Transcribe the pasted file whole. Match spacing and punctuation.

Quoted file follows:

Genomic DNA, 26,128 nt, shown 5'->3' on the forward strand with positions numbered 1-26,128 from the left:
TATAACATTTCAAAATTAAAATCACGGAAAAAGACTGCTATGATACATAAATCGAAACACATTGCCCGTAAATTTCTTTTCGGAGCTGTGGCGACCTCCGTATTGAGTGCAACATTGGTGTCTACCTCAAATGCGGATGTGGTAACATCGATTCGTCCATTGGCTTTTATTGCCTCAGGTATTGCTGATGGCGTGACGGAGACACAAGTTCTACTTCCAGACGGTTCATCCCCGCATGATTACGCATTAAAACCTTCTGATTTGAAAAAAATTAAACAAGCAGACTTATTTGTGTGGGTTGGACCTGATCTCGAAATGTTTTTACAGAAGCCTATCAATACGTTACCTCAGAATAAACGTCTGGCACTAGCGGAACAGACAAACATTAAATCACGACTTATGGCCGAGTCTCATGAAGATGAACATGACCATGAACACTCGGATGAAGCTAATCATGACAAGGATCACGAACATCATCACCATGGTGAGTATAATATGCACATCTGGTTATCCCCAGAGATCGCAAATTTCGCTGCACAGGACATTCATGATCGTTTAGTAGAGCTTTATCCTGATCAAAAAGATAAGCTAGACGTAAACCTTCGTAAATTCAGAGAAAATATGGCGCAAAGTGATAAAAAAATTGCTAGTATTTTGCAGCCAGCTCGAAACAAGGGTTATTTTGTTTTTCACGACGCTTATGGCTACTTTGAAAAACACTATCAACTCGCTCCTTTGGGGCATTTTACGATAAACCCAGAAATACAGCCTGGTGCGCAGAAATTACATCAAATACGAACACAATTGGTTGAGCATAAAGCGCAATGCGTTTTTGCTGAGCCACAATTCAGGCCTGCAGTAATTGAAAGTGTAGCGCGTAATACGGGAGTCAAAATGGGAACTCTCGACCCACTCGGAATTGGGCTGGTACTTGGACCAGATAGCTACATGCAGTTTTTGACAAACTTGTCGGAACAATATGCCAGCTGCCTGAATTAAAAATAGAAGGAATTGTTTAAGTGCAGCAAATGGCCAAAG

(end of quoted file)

Genomic DNA, 26,128 nt, shown 5'->3' on the forward strand with positions numbered 1-26,128 from the left:
TATAACATTTCAAAATTAAAATCACGGAAAAAGACTGCTATGATACATAAATCGAAACACATTGCCCGTAAATTTCTTTTCGGAGCTGTGGCGACCTCCGTATTGAGTGCAACATTGGTGTCTACCTCAAATGCGGATGTGGTAACATCGATTCGTCCATTGGCTTTTATTGCCTCAGGTATTGCTGATGGCGTGACGGAGACACAAGTTCTACTTCCAGACGGTTCATCCCCGCATGATTACGCATTAAAACCTTCTGATTTGAAAAAAATTAAACAAGCAGACTTATTTGTGTGGGTTGGACCTGATCTCGAAATGTTTTTACAGAAGCCTATCAATACGTTACCTCAGAATAAACGTCTGGCACTAGCGGAACAGACAAACATTAAATCACGACTTATGGCCGAGTCTCATGAAGATGAACATGACCATGAACACTCGGATGAAGCTAATCATGACAAGGATCACGAACATCATCACCATGGTGAGTATAATATGCACATCTGGTTATCCCCAGAGATCGCAAATTTCGCTGCACAGGACATTCATGATCGTTTAGTAGAGCTTTATCCTGATCAAAAAGATAAGCTAGACGTAAACCTTCGTAAATTCAGAGAAAATATGGCGCAAAGTGATAAAAAAATTGCTAGTATTTTGCAGCCAGCTCGAAACAAGGGTTATTTTGTTTTTCACGACGCTTATGGCTACTTTGAAAAACACTATCAACTCGCTCCTTTGGGGCATTTTACGATAAACCCAGAAATACAGCCTGGTGCGCAGAAATTACATCAAATACGAACACAATTGGTTGAGCATAAAGCGCAATGCGTTTTTGCTGAGCCACAATTCAGGCCTGCAGTAATTGAAAGTGTAGCGCGTAATACGGGAGTCAAAATGGGAACTCTCGACCCACTCGGAATTGGGCTGGTACTTGGACCAGATAGCTACATGCAGTTTTTGACAAACTTGTCGGAACAATATGCCAGCTGCCTGAATTAAAAATAGAAGGAATTGTTTAAGTGCAGCAAATGGCCAAAG